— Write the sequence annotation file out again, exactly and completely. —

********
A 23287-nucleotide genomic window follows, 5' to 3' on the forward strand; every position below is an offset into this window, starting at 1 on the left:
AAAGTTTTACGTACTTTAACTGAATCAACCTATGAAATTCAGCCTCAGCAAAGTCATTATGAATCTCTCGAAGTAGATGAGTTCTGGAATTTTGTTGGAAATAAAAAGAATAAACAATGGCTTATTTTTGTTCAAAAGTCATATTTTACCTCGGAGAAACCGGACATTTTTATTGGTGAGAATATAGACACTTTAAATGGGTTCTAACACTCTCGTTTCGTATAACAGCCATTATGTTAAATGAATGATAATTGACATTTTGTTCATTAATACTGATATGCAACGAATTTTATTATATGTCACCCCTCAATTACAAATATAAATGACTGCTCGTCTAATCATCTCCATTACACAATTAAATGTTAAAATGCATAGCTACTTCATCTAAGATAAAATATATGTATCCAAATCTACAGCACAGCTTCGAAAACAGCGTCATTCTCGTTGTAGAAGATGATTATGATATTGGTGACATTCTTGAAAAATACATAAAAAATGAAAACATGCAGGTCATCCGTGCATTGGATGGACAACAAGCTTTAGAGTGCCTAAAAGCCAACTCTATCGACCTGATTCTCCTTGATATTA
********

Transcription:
A 23287-nucleotide genomic window follows, 5' to 3' on the forward strand; every position below is an offset into this window, starting at 1 on the left:
AAAGTTTTACGTACTTTAACTGAATCAACCTATGAAATTCAGCCTCAGCAAAGTCATTATGAATCTCTCGAAGTAGATGAGTTCTGGAATTTTGTTGGAAATAAAAAGAATAAACAATGGCTTATTTTTGTTCAAAAGTCATATTTTACCTCGGAGAAACCGGACATTTTTATTGGTGAGAATATAGACACTTTAAATGGGTTCTAACACTCTCGTTTCGTATAACAGCCATTATGTTAAATGAATGATAATTGACATTTTGTTCATTAATACTGATATGCAACGAATTTTATTATATGTCACCCCTCAATTACAAATATAAATGACTGCTCGTCTAATCATCTCCATTACACAATTAAATGTTAAAATGCATAGCTACTTCATCTAAGATAAAATATATGTATCCAAATCTACAGCACAGCTTCGAAAACAGCGTCATTCTCGTTGTAGAAGATGATTATGATATTGGTGACATTCTTGAAAAATACATAAAAAATGAAAACATGCAGGTCATCCGTGCATTGGATGGACAACAAGCTTTAGAGTGCCTAAAAGCCAACTCTATCGACCTGATTCTCCTTGATATTA